Let’s say you take your watch in for repair and when you stop by two days later, the jeweler says you owe $200 for the repair work. Do you simply hand over $200, or do you ask to see the bill? Chances are good you want to know how the jeweler reached the $200 amount for the repair work done on your watch.
You need to apply the same diligent approach to a debt collection agency that claims you are on financial hook for an outstanding credit card or personal loan account.
According the Fair Debt Collection Practices Act (FDCPA), a third party debt collector is legally obligated to send you a debt validation letter. The FDCPA is also the most effective consumer protection law because it prohibits a long list of previously valid debt collection tactics.
An overly aggressive bill collector cannot threaten to seize your property, nor can it impersonate a law enforcement agency in an attempt to intimidate you. There are not any prisons dedicated to punishing Americans that fall behind on their bills.
What Should Be in a Debt Validation Letter?
A debt collection agency cannot send a letter and claim it is a debt validation letter. The FDCPA specifically states a debt collection letter must include the total amount due on an alleged debt. With the total amount added to a debt validation letter, you can check your records to determine whether the amount requested is accurate.
Remember that you can expect to see interest and late fee charges that increase the amount of the original amount due. Creditors add fine print to terms of service agreements that discuss additional account charges.
You also need to know the name and contact information for the original creditor. A third party debt collector cannot come up with an arbitrary dollar amount that you are not responsible to pay.
Some unethical bill collectors do not include the name of the original creditor in any written correspondence, nor do they mention the name of the original creditor during phone conversations they have with consumers. The reason for omitting the name of the original creditor is that there never was an original creditor. Make sure you took out a loan or received a credit card, before agreeing to anything a debt collection agency requests.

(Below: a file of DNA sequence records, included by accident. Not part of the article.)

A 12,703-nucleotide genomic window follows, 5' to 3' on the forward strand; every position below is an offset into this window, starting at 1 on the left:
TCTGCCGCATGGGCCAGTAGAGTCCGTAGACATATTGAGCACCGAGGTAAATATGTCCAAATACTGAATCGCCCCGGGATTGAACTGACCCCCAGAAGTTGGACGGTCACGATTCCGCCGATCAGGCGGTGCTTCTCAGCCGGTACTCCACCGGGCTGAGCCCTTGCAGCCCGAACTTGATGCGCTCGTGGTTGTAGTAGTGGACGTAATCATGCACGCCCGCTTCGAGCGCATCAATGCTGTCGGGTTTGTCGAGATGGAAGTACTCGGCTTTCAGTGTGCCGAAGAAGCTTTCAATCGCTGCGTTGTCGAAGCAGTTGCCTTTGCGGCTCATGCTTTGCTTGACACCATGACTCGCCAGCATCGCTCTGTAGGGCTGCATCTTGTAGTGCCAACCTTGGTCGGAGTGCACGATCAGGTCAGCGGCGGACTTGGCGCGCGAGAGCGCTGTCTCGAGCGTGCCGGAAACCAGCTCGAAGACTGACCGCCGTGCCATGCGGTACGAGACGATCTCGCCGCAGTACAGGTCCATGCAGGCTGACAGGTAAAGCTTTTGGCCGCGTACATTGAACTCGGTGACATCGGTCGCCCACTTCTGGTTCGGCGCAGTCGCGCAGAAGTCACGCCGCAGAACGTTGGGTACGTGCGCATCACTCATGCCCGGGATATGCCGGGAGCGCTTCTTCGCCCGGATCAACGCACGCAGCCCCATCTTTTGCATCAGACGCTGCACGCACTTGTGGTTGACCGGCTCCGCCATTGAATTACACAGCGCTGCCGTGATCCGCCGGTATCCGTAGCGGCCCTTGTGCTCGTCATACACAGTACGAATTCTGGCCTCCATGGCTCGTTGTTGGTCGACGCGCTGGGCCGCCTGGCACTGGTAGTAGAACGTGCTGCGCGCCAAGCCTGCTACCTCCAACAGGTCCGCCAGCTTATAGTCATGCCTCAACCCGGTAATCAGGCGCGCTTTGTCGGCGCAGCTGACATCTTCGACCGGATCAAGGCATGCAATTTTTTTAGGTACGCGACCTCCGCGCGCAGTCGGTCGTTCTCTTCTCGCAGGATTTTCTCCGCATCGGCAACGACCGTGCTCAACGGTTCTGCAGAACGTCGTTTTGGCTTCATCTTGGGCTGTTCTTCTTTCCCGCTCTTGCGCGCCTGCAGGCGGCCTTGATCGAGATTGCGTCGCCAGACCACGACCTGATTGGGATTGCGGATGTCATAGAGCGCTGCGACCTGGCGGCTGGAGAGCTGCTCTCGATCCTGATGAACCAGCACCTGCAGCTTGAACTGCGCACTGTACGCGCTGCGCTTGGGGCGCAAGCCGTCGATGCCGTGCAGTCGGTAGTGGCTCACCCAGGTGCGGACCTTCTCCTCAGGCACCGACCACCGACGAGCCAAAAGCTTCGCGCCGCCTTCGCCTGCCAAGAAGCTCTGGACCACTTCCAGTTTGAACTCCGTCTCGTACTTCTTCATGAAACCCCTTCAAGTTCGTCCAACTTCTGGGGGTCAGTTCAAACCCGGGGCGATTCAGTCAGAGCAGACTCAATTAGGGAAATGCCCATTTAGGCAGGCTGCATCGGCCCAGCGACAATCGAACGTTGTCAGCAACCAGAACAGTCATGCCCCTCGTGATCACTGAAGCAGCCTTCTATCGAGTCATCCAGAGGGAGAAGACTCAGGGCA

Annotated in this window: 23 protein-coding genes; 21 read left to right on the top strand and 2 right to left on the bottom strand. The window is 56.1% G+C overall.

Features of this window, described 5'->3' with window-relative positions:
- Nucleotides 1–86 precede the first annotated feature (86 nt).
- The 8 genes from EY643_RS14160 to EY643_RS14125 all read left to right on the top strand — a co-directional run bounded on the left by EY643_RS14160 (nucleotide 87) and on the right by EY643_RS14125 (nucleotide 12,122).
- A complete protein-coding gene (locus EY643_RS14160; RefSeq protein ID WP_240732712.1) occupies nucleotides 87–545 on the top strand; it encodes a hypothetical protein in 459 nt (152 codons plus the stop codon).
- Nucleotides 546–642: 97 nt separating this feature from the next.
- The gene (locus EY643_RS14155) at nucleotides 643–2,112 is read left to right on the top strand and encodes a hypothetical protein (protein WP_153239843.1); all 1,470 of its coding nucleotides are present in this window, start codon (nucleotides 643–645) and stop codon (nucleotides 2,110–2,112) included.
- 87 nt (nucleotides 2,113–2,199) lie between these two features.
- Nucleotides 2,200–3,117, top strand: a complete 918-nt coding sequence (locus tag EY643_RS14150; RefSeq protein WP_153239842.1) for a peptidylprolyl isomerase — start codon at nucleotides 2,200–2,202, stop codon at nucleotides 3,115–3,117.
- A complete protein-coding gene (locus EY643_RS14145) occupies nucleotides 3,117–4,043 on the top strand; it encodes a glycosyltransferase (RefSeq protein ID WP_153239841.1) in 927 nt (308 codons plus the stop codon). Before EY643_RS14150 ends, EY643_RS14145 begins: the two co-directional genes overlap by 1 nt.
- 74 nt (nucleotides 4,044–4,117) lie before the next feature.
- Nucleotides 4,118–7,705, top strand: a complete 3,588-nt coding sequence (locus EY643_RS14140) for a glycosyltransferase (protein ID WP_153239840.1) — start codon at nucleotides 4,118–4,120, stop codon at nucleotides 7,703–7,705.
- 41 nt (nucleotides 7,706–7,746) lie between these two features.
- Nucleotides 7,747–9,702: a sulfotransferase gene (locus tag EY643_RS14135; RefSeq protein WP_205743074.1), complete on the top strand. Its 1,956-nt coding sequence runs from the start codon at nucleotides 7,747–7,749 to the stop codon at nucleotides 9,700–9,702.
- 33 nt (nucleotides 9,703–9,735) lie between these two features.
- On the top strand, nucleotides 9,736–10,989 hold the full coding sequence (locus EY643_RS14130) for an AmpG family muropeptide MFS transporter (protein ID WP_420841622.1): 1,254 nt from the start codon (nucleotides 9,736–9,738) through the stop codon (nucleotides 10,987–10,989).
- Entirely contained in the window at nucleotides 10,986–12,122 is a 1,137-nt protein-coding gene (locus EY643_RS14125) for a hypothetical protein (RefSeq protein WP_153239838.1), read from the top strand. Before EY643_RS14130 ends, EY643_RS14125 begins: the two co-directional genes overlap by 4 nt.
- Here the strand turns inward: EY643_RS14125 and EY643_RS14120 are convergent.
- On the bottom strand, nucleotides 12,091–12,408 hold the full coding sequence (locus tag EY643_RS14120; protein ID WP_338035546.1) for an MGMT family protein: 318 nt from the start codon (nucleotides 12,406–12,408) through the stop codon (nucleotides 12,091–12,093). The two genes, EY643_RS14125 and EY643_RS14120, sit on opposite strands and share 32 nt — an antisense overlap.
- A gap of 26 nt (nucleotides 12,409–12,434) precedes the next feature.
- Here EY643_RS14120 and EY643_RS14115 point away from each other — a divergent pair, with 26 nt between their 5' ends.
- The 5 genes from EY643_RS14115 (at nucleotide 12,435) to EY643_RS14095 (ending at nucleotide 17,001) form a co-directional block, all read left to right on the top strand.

Seeking Monetary Damages for FDCPA Violations
A third party debt collector that refuses to send you a debt validation letter might trick you into paying off a balance that you are not obligated to pay off. The shame and embarrassment caused by being deceived into taking care of a delinquent credit card or personal loan balance can trigger a number of emotional issues.
The FDCPA allows consumers to file claims against unethical bill collectors that trigger emotional distress symptoms. For example, you might start experiencing wild mood swings that have a negative impact on both personal and professional relationships.
Speak with a Licensed FDCPA Attorney
Proving the presence of emotional duress symptoms is much harder than trying to prove the existence of physical duress symptoms. However, an experienced consumer protection lawyer who has litigated FDCPA cases involving emotional distress symptoms can help argue your case. Most FDCPA attorneys schedule free initial consultations with new clients to determine the best course of legal action.
*Disclaimer: The content of this article serves only to provide information and should not be construed as legal advice. If you file a claim against Dynamic Recovery Solutions, or any other third-party collection agency, you may not be entitled to compensation.